Renewed use of AO-2.5RT submunitions in Syria

Kenton Fulmer

ARES urges those at risk from unexploded munitions to consult with trained individuals before entering contaminated areas. Please see the safety notice below.

The recently renewed employment of Soviet era submunitions in Syria has led to significant quantities of the aged munitions failing to function (detonate) as designed. Whilst the employment of SPBE series submunition was covered by The Hoplite a few days ago, the AO-2.5RT submunition has been observed since then, allegedly documented in multiple locations within Syria in the last week.

Unexploded AO-2.5RT submunitions, from an October strike in Ma’saran, Idlib governorate, Syria.

The AO-2.5RT is a high explosive fragmentation (HE-FRAG) submunitions, dispensed from the RBK-500 AO-2.5RT bomb (holding 60 AO-2.5RT submunitions) or from BKF cassettes, contained within a KMGU series universal dispenser, holding a total of 96 submunitions (12 per BKF cassette, with 8 cassettes inside the dispenser). Once released from its cargo munition, the submunition’s I-352V fuze is armed by centripetal force exerted by its rotation through the airstream. Upon impact with a solid surface, the AO-2.5RT is designed to split in half, bounce approximately 1.5 metres off the ground, and detonate its explosive charge of TG-40 (40% TNT/60% RDX) inside the pre-scored fragmentation warheads. One of the noted weaknesses of this design has been a high dud rate against wet or soft targets that cradle and diffuse impact, causing the fuze to remain armed, despite the munition failing to detonate. This weakness is pronounced in irrigated or tilled farm fields, where farmers and workers clear these munitions by hand or strike them with farm implements causing the device to detonate.

The prevalence of unexploded AO-2.5RT submunitions has become such that a video attributed to the Free Syria Army has appeared with a detailed teardown of an unexploded Russian AO-2.5RTM, shown below.  While the AO-2.5RT has been documented within Syria previously, the AO-2.5RTM submunitions have only been sighted in the country after this most recent spate of strikes. Throughout the six minute video, the videographer explains the theory of operation for the submunition and its integral fuze.  Most critically, at 2:56 he begins a minute long explanation of the arming and firing mechanics. Through physical manipulation of the free floating firing pin and detonator, he shows how this submunition functions.  When halted from spinning or dropped, angular momentum or direct impact drives the firing set together, initiating the firing train. This action may be accidentally completed if the submunition is moved by hand, transported in a vehicle, or during attempts to bury it. Handling, removal, and disposal of unexploded munitions should only be entrusted to trained individuals.  The disassembly procedures outlined in this video may cause the munition to function.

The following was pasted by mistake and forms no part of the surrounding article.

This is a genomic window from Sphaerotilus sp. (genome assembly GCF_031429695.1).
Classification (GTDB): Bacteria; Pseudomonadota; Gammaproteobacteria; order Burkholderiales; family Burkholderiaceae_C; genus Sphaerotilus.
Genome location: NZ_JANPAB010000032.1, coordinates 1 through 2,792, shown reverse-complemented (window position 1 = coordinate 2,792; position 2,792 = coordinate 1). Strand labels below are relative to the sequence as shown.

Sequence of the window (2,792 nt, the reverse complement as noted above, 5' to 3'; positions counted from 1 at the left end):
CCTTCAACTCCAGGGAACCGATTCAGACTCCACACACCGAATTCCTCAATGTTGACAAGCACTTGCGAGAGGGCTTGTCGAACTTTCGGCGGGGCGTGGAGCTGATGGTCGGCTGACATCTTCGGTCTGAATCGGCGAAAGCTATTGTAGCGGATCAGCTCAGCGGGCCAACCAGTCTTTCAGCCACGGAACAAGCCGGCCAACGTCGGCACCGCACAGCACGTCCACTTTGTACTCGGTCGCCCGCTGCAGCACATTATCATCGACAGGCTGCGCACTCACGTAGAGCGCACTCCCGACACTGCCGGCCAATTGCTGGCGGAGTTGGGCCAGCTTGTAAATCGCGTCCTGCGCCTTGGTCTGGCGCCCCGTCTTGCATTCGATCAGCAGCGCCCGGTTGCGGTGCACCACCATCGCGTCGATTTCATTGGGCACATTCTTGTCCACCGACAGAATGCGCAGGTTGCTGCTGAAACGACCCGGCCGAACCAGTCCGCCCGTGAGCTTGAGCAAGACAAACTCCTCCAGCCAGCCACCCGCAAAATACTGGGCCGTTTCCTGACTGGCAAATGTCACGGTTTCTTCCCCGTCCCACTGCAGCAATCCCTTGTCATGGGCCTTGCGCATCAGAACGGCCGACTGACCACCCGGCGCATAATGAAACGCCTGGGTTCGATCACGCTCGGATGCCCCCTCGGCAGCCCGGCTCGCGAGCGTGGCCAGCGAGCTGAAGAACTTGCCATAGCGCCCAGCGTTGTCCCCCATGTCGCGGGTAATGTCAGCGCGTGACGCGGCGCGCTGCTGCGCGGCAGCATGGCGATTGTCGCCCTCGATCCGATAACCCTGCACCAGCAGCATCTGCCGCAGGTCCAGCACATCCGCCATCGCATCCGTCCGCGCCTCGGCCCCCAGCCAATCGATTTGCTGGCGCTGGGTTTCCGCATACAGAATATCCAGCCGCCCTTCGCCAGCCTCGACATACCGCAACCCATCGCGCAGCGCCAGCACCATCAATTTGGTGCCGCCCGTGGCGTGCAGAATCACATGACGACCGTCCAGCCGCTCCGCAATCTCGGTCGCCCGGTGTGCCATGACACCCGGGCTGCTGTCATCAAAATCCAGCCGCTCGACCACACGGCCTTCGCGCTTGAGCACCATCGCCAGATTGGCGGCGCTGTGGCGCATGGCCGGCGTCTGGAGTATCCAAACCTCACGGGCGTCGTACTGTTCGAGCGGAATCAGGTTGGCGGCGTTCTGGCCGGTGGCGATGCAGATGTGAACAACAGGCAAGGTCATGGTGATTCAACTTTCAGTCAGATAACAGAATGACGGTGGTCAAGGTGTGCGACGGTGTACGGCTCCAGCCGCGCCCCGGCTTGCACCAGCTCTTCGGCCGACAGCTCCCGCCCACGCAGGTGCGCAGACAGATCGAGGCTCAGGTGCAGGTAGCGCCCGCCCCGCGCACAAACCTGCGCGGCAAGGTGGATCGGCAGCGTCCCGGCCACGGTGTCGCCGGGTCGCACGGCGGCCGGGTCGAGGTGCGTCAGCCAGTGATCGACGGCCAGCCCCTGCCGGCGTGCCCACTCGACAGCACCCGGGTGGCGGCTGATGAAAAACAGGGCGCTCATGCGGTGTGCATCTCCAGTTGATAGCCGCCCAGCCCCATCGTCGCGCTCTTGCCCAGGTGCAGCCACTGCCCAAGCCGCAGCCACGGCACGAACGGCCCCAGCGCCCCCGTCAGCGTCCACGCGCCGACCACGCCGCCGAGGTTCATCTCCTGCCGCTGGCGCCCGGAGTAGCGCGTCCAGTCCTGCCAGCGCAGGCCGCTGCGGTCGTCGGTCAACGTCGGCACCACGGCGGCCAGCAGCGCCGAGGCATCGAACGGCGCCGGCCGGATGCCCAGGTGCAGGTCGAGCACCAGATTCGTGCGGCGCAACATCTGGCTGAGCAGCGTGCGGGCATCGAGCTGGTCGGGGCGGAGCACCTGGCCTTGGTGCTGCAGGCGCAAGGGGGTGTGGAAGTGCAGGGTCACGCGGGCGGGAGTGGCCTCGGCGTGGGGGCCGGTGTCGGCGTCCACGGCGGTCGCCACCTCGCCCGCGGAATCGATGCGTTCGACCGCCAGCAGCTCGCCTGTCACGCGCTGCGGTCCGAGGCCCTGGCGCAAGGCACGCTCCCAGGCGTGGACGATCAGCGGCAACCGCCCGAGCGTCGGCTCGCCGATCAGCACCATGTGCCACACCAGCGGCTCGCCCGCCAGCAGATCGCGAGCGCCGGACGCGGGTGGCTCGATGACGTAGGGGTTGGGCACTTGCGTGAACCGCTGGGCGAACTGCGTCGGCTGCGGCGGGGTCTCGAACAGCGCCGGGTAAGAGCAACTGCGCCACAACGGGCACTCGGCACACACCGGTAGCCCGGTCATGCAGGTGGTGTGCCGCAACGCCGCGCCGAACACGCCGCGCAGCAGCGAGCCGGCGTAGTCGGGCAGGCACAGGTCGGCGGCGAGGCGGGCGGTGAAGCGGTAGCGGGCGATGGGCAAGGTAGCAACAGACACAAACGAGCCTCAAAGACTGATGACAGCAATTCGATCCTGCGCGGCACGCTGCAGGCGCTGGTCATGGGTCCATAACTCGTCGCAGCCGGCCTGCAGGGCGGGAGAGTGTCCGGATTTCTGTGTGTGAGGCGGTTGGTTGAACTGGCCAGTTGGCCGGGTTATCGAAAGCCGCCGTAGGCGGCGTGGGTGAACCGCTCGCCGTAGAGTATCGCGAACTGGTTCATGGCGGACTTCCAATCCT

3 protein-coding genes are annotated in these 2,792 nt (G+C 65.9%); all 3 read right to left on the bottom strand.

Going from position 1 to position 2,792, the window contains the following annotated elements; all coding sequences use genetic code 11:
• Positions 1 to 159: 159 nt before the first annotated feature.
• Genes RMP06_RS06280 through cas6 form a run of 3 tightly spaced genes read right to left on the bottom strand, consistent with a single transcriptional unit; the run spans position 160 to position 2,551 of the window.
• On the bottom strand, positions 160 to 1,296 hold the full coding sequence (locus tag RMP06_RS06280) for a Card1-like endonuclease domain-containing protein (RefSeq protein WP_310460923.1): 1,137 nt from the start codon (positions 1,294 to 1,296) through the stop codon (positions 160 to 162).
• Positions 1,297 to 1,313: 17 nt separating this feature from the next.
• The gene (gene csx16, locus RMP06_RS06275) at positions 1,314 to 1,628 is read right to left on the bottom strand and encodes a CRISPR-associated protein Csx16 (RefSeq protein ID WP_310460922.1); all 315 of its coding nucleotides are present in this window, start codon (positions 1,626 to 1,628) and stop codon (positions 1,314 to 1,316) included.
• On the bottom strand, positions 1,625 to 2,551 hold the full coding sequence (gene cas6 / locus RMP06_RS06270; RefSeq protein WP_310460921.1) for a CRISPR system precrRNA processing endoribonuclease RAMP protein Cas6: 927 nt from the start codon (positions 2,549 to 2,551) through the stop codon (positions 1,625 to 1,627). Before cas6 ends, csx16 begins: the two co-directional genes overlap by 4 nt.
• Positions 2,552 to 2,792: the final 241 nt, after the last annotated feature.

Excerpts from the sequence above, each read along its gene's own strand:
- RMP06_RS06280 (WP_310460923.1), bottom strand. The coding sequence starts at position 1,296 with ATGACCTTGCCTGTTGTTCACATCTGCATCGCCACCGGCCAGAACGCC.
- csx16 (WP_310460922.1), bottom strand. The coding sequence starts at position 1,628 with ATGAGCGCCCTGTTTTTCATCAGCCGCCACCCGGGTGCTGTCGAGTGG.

AO-2.5RT submunitions have previously been documented being employed by Syrian government forces from  BKF cassette inside KMGU dispensers. These more recent images and videos appear to suggest the use of RBK-500 AO-2.5RT cluster munitions, with what appears to be remnants of a RBK-series cargo munition seen near the impact site in this video.

AO-2.5RT Technical Characteristics

Length: 150 mm
Diameter: 90 mm around body, 115 mm with stabilisers
Weight: 2.8 kg
Explosive composition: TG-40 (40% TNT/60% RDX)
Explosive weight: 550 g (some sources state 300 or 303g)
Fuze: I-352V


Remember, all arms and munitions are dangerous. Treat all firearms as if they are loaded, and all munitions as if they are live, until you have personally confirmed otherwise. If you do not have specialist knowledge, never assume that arms or munitions are safe to handle until they have been inspected by a subject matter specialist. You should not approach, handle, move, operate, or modify arms and munitions unless explicitly trained to do so. If you encounter any unexploded ordnance (UXO) or explosive remnants of war (ERW), always remember the ‘ARMS’ acronym:

AVOID the area
RECORD all relevant information
MARK the area to warn others
SEEK assistance from the relevant authorities